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Driving west on I-8, down from the dry, rugged mountains, diving into what should be a desert landscape 100 miles east of San Diego, the Imperial Valley appears as an agricultural oasis. Miles of irrigated alfalfa and wheat fields punctuated by stacks of baled grain. Winter vegetables. Fields of lettuce.

The feat of irrigating a desert seems also to generate a bumper crop of grand dreams. And when, in October, the Federal Bureau of Land Management approved the largest solar-electric project ever on federal lands in Imperial County — it will cover ten square miles — many took it as a sign that dreams can come true.

“Our board has declared its intention to make this the renewable-energy capital of the world,” said Andy Horne, deputy executive officer of Imperial County.There are strong arguments for not peppering rural Imperial County with utility-size solar and geothermal projects — it would be cheaper and less damaging to cover urban roofs with solar panels — but it’s possible that within a decade or two, Imperial County’s dream of becoming an energy powerhouse capable of powering the entire state of California on a sunny fall day could come true.

Think about that. A single desert county, albeit one the size of Connecticut, powering the state without pollution. Without the use of fossil fuels. And, possibly, without many workers or much in the way of local taxes, due to exemptions for solar projects.

And there’s the rub. Imperial County has a renewable-energy dream for the future, while the vast valley provides a nightmarish economy for many in the present.

Last August, El Centro’s official unemployment rate — likely an underestimate of joblessness — was 30.4 percent, the nation’s highest. But why omit the positive? The August rate was an improvement from July’s rate of 32.1 percent unemployed, again the nation’s highest.

Along with the unemployment, there is widespread poverty. The county’s poverty rate is nearly 23 percent, which approaches double the rate for San Diego County, according to U.S. Census Bureau data. More than 20 percent of Imperial County’s residents have no health insurance, in a region where the California Department of Public Health found that children are three times more likely to be hospitalized for asthma.

Food banks say demand for assistance is spiking.

Regional boosters are quick to note that even in good times, Imperial County’s unemployment rate lingers in the high teens. Joblessness runs so deep in this region that they memorialized César Chávez — the farmworkers’ legendary labor leader — by affixing his name to the unemployment office in El Centro.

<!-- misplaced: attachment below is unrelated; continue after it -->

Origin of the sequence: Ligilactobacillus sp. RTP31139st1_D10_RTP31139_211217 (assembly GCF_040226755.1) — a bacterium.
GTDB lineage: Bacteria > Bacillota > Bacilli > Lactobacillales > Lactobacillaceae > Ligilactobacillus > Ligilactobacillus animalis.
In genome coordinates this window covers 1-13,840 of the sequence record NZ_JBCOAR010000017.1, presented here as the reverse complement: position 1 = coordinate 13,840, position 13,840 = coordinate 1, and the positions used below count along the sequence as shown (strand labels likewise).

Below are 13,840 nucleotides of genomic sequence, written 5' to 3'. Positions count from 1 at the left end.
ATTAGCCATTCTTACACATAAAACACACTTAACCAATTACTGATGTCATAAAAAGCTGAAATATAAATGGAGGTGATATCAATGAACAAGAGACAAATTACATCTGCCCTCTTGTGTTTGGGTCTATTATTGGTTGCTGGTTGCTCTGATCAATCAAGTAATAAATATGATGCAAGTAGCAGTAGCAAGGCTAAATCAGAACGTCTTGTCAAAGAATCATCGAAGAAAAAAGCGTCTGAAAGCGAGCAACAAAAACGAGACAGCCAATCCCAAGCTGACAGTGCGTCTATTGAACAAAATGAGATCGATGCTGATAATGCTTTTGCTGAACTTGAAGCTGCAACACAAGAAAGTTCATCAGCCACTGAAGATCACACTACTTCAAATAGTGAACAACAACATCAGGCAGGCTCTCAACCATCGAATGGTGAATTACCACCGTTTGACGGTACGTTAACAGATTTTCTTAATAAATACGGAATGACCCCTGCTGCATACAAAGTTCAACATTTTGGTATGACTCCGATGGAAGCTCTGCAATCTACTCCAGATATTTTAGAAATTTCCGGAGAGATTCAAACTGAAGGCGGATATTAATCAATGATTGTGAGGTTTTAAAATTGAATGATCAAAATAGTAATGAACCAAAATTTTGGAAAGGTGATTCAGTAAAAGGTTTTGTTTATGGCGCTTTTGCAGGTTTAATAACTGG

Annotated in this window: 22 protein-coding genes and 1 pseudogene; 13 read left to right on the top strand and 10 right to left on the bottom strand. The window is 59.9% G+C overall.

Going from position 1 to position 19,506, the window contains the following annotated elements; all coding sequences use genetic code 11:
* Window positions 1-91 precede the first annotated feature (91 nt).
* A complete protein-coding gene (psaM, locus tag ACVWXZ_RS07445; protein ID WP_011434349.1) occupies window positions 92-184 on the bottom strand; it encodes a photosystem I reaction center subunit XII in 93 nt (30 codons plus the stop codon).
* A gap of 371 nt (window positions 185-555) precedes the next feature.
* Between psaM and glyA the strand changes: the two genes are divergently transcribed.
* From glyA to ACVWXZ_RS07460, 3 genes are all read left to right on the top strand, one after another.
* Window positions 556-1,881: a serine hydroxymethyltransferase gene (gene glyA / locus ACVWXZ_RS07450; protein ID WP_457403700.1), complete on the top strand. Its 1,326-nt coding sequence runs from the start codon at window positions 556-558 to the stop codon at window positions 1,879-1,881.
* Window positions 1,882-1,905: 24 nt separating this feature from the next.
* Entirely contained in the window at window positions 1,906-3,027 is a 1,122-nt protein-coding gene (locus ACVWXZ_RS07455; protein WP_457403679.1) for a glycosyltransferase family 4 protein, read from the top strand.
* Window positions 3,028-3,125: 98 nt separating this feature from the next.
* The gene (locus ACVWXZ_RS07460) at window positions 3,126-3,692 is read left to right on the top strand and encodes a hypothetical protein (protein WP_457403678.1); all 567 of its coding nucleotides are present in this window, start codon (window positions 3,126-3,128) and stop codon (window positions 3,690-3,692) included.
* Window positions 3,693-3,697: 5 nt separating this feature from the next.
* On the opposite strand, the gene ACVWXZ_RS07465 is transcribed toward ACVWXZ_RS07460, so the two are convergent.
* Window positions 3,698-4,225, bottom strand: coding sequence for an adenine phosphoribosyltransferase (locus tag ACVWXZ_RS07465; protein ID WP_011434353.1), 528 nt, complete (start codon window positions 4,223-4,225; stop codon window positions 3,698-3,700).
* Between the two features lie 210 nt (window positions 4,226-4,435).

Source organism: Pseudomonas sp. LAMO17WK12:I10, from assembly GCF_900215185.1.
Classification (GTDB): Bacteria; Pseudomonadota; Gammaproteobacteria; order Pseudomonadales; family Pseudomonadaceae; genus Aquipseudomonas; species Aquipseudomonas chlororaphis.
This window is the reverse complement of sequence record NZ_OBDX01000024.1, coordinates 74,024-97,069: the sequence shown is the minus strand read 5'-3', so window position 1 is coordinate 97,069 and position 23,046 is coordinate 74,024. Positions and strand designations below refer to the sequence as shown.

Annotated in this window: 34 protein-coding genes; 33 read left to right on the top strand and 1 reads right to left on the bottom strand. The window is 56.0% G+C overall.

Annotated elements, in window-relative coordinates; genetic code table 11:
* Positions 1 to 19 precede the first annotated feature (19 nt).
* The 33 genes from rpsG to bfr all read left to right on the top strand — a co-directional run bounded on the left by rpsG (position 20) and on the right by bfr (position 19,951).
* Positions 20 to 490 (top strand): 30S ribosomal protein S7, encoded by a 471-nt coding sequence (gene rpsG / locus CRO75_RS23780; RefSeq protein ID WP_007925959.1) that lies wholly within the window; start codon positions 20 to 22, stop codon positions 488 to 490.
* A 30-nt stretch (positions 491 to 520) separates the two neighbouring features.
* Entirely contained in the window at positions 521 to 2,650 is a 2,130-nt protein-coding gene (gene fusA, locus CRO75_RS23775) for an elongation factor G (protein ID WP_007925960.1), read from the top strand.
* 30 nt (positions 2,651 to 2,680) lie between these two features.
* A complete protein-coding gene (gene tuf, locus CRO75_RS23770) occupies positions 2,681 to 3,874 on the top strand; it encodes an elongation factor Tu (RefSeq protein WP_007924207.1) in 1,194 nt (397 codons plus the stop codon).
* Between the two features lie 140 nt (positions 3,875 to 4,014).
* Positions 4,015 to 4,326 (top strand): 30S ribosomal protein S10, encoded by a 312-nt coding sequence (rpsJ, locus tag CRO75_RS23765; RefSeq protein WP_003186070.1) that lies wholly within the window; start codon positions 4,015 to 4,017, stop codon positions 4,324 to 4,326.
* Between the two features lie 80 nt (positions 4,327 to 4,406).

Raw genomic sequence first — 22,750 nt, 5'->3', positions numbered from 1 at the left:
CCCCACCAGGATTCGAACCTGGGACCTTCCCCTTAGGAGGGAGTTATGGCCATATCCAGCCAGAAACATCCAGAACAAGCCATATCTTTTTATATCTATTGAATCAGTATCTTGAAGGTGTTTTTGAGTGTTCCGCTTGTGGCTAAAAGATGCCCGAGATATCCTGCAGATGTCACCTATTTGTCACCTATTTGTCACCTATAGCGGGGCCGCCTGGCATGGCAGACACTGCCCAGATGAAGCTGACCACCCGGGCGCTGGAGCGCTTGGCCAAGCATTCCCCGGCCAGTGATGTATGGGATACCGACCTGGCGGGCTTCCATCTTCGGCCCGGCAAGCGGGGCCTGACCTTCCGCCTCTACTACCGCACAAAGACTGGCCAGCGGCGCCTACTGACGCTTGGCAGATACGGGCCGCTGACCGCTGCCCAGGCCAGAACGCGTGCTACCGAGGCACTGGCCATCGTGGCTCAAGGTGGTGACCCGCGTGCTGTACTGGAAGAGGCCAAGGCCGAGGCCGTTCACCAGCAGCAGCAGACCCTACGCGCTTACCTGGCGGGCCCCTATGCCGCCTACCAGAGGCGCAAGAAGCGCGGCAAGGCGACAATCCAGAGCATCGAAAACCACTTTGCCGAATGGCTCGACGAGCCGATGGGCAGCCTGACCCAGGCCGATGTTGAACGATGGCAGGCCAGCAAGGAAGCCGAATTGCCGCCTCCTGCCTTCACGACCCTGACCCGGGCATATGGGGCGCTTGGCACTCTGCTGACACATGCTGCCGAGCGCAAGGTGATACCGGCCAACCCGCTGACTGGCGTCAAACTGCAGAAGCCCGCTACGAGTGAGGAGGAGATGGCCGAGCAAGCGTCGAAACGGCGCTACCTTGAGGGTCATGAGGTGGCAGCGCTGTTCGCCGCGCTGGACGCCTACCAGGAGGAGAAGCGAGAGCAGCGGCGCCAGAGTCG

The development of clean renewable energy in Imperial County could be an economic restart, providing an opportunity to alleviate the crushing joblessness and support county services for needy citizens. But there is an ugly alternative: Absent proper planning, the region could become a new-century desert version of Nigeria, where billions of dollars in oil have been extracted with little benefit to the citizens.

County officials and economic developers say they’re working to avoid that prospect. They say current 30-plus percentage unemployment rates are a statistical quirk arising from a small population base with a seasonal workforce. Several said the actual unemployment rate is a percentage no higher than the low 20s. This would put it roughly at the level experienced by America’s workers during the Great Depression.

At these levels, joblessness leads to hopelessness, but not for Miguel Miranda.

Miranda spent several decades working in job development, helping to find work for others. But the Brawley city councilman was laid off four months ago from his job as a caseworker at Calipatria State Prison. With two children in college and one in medical school, Miranda needs income. Though his wife has held on to her job, the family is just getting by.

Miranda understands how dim prospects are for 50-somethings in the current market. Most employers, he said, fear hiring folks with lots of experience. “They’re afraid you’ll take their job. I’ve dealt in job development with every business in this county. Now, I’m like, ‘Remember me?’”

Things are so bad, Miranda sought work in the Imperial County’s farm fields, where he worked years ago. No luck. “They want people with experience on modern equipment,” he said.

But what Miranda said often recalls something his mother would say: “Always remember, the sun will come up tomorrow.”

“I’m an optimistic person,” said Miranda. “I never give up.”

Oscar Vaca is typical of Imperial Valley tradesmen, with a host of skills. His business card reads, “Home Repairs, Drywall, Paint, Plumbing, Electrical and More.” But Vaca has no job, no prospects. He hasn’t worked steadily for four years.

In desperation, the 52-year-old has taken to riding buses below the border in Mexico to sing songs for pocket money. His last steady job was five months spent building the border fence between Mexico and the U.S.

“I felt very bad about doing that,” said Vaca, who lives in Calexico.